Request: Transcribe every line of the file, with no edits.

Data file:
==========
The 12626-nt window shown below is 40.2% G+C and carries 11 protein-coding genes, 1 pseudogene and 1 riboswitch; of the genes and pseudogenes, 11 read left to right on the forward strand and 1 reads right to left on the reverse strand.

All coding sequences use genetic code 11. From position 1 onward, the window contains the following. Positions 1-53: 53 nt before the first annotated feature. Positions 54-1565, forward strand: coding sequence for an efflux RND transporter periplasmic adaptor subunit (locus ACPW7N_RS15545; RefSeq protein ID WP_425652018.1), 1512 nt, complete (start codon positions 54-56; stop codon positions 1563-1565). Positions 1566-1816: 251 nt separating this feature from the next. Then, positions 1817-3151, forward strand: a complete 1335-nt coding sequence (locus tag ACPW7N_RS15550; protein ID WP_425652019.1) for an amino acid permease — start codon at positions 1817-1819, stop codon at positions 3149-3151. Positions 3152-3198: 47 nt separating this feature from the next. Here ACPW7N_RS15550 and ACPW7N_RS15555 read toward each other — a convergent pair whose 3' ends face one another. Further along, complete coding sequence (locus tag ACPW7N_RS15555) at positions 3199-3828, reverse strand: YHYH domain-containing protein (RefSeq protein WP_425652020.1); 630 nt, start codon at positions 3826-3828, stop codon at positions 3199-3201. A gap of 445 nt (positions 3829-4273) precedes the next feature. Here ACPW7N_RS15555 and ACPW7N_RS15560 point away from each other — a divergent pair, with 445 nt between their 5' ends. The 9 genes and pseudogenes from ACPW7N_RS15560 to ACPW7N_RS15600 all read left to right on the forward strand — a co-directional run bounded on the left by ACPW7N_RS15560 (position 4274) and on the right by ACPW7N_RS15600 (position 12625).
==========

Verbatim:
The 12626-nt window shown below is 40.2% G+C and carries 11 protein-coding genes, 1 pseudogene and 1 riboswitch; of the genes and pseudogenes, 11 read left to right on the forward strand and 1 reads right to left on the reverse strand.

All coding sequences use genetic code 11. From position 1 onward, the window contains the following. Positions 1-53: 53 nt before the first annotated feature. Positions 54-1565, forward strand: coding sequence for an efflux RND transporter periplasmic adaptor subunit (locus ACPW7N_RS15545; RefSeq protein ID WP_425652018.1), 1512 nt, complete (start codon positions 54-56; stop codon positions 1563-1565). Positions 1566-1816: 251 nt separating this feature from the next. Then, positions 1817-3151, forward strand: a complete 1335-nt coding sequence (locus tag ACPW7N_RS15550; protein ID WP_425652019.1) for an amino acid permease — start codon at positions 1817-1819, stop codon at positions 3149-3151. Positions 3152-3198: 47 nt separating this feature from the next. Here ACPW7N_RS15550 and ACPW7N_RS15555 read toward each other — a convergent pair whose 3' ends face one another. Further along, complete coding sequence (locus tag ACPW7N_RS15555) at positions 3199-3828, reverse strand: YHYH domain-containing protein (RefSeq protein WP_425652020.1); 630 nt, start codon at positions 3826-3828, stop codon at positions 3199-3201. A gap of 445 nt (positions 3829-4273) precedes the next feature. Here ACPW7N_RS15555 and ACPW7N_RS15560 point away from each other — a divergent pair, with 445 nt between their 5' ends. The 9 genes and pseudogenes from ACPW7N_RS15560 to ACPW7N_RS15600 all read left to right on the forward strand — a co-directional run bounded on the left by ACPW7N_RS15560 (position 4274) and on the right by ACPW7N_RS15600 (position 12625).